The contamination of the cork while it is still in the forest is also a possibility. Contact with the precursors at this stage can lead to the formation of the HA already in the premanufacture stages. In this case, the cork will be a direct source of HA when it arrives at the cellar.

Cork also has a high capacity to absorb the HA from a contaminated environment; therefore, the cork can arrive at the cellar clean, but absorb HA from polluted material and later transfer it to the wine. In this case, the cork merely serves as a transmitter.

Contamination before bottling

As mentioned previously, the treatment of wood with the halophenol precursors can be a significant source of HA. With the presence of the fungi in the wood, significant amounts of HA can be formed and transferred (even through air!) to wine stored in tanks or barrels. You only need a small amount of these compounds to manifest the taint and even if these wooden structures/elements are removed, the precursors and/or HA can adsorb in the microporous winery structure (other building material) and be released over time contaminating new winery equipment6.

Products used during the wine production process (bentonite, filter powder etc) can also absorb the precursors and HA from the direct environment and be transferred to the wine during treatment. 

It is therefore of paramount importance to keep the cellar environment completely devoid of any potential precursors.

How do you know where the taint came from?

This is the tricky part. There is no definite way to determine where exactly the taint derived from. Obviously, when a wine packaged under screw cap or bag-in-box, then (unless there are some serious packaging issues) the cellar environment will be the source of the taint. The next element to investigate is bottle differences. If there is large variation between the bottles (of the same batch of wine), then there is a high probability that the of the cork is the source of the problem, or at least, part of the problem. The possibility of a mixed contamination (cellar environment and the cork) also exists.

So yes, in many cases the cork is the guilty party contaminating perfectly good wine, but in some cases it has been dubbed culprit unfairly. The erroneous term “cork taint” should perhaps be replaced by “fungal taint” unless it can be well demonstrated that the stopper is the primary source of contamination.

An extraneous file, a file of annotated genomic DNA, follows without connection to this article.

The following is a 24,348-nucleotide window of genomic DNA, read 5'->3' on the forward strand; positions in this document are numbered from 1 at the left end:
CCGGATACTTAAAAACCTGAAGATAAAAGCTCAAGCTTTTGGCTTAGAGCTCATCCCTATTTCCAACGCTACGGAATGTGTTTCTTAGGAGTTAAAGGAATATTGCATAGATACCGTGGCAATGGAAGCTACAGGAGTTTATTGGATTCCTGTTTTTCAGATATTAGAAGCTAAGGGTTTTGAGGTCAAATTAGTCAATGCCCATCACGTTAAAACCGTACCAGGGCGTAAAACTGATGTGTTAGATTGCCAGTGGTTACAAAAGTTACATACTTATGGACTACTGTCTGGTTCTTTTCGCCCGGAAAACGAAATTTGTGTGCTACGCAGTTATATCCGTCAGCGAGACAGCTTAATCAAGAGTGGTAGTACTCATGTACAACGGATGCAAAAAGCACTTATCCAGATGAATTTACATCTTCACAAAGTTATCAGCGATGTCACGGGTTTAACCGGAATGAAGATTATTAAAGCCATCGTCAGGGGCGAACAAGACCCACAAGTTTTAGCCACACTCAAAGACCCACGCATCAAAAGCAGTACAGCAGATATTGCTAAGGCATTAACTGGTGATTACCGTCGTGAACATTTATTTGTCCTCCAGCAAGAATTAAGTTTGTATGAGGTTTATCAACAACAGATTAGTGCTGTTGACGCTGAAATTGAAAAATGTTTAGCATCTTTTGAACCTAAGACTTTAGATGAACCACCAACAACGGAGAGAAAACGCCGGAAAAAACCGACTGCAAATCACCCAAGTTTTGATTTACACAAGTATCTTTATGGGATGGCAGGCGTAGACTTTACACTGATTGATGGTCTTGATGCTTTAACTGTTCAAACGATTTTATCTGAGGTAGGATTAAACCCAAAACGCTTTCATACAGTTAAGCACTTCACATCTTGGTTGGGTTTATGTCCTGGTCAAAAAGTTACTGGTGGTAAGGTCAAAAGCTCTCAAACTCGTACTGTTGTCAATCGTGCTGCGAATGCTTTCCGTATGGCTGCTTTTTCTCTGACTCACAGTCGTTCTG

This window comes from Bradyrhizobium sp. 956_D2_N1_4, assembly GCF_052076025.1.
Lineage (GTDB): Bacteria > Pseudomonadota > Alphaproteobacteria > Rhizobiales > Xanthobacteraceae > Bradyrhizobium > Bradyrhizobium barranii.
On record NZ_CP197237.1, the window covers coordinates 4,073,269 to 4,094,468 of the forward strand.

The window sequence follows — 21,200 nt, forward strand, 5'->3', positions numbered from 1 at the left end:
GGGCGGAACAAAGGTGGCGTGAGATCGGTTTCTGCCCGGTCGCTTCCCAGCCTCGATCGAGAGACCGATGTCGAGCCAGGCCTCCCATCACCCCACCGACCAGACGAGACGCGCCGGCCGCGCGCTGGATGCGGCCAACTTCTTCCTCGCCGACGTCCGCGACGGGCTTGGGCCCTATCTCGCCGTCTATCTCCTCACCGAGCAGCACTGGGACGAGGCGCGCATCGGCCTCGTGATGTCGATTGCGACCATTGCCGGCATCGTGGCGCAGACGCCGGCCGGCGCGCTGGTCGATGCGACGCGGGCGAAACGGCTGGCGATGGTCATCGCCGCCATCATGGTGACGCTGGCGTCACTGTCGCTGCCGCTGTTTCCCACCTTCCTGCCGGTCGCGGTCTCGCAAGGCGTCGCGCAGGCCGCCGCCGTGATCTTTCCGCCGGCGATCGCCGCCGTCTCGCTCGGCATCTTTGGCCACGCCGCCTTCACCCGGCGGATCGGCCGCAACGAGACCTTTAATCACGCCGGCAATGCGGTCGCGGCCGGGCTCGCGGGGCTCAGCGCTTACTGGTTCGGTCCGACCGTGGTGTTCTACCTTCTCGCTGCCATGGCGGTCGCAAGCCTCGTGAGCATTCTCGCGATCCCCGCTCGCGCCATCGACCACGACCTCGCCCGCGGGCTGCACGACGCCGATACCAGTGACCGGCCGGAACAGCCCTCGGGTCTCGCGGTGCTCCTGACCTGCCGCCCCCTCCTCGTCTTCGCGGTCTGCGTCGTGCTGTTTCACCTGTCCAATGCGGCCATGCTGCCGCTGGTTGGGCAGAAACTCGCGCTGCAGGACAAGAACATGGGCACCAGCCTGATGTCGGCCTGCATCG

(1)       Rubio Coque, J. J.; Pérez, E. R.; Goswami, M.; Martínez, R. F.; García, S. C.; Álvarez Rodríguez, M. L.; Martín, J. F. M. Wine Contamination by Haloanisoles: Towards the Development of Biotechnological Strategies to Remove Chloroanisoles from Cork Stoppers; Inbiotec, 2006.

(2)       Soleas, G. J.; Yan, J.; Seaver, T.; Goldberg, D. M. Method for the Gas Chromatographic Assay with Mass Selective Detection of Trichloro Compounds in Corks and Wines Applied To Elucidate the Potential Cause of Cork Taint. J. Agric. Food Chem.2002, 50 (5), 1032–1039.

(3)       Amon, J. M.; Smilanick, J. L.; Vail, P. V; Hartsell, P. L.; Gómez, E. Compounds Responsible for Cork Taint. Austral. N.Z. Wine Ind. J.1989, 4, 62–69.

(4)       Lee, T. H.; Simpson, R. F. Microbiology and Chemistry of Cork Taints in Wine. In Wine Microbiology and Biotechnology; Fleet, G. H., Ed.; Harwood Academic Publishers: Chur, Switzerland, 1992; pp 353–372.

(5)       Alvarez-Rodriguez, M. L.; Lopez-Ocana, L.; Lopez-Coronado, J. M.; Rodriguez, E.; Martinez, M. J.; Larriba, G.; Coque, J.-J. R. Cork Taint of Wines: Role of the Filamentous Fungi Isolated from Cork in the Formation of 2,4,6-Trichloroanisole by O Methylation of 2,4,6-Trichlorophenol. Appl. Environ. Microbiol.2002, 68 (12), 5860–5869.

(6)       Chatonnet, P.; Bonnet, S.; Boutou, S.; Labadie, M.-D. Identification and Responsibility of 2,4,6-Tribromoanisole in Musty, Corked Odors in Wine. J. Agric. Food Chem.2004, 52 (5), 1255–1262.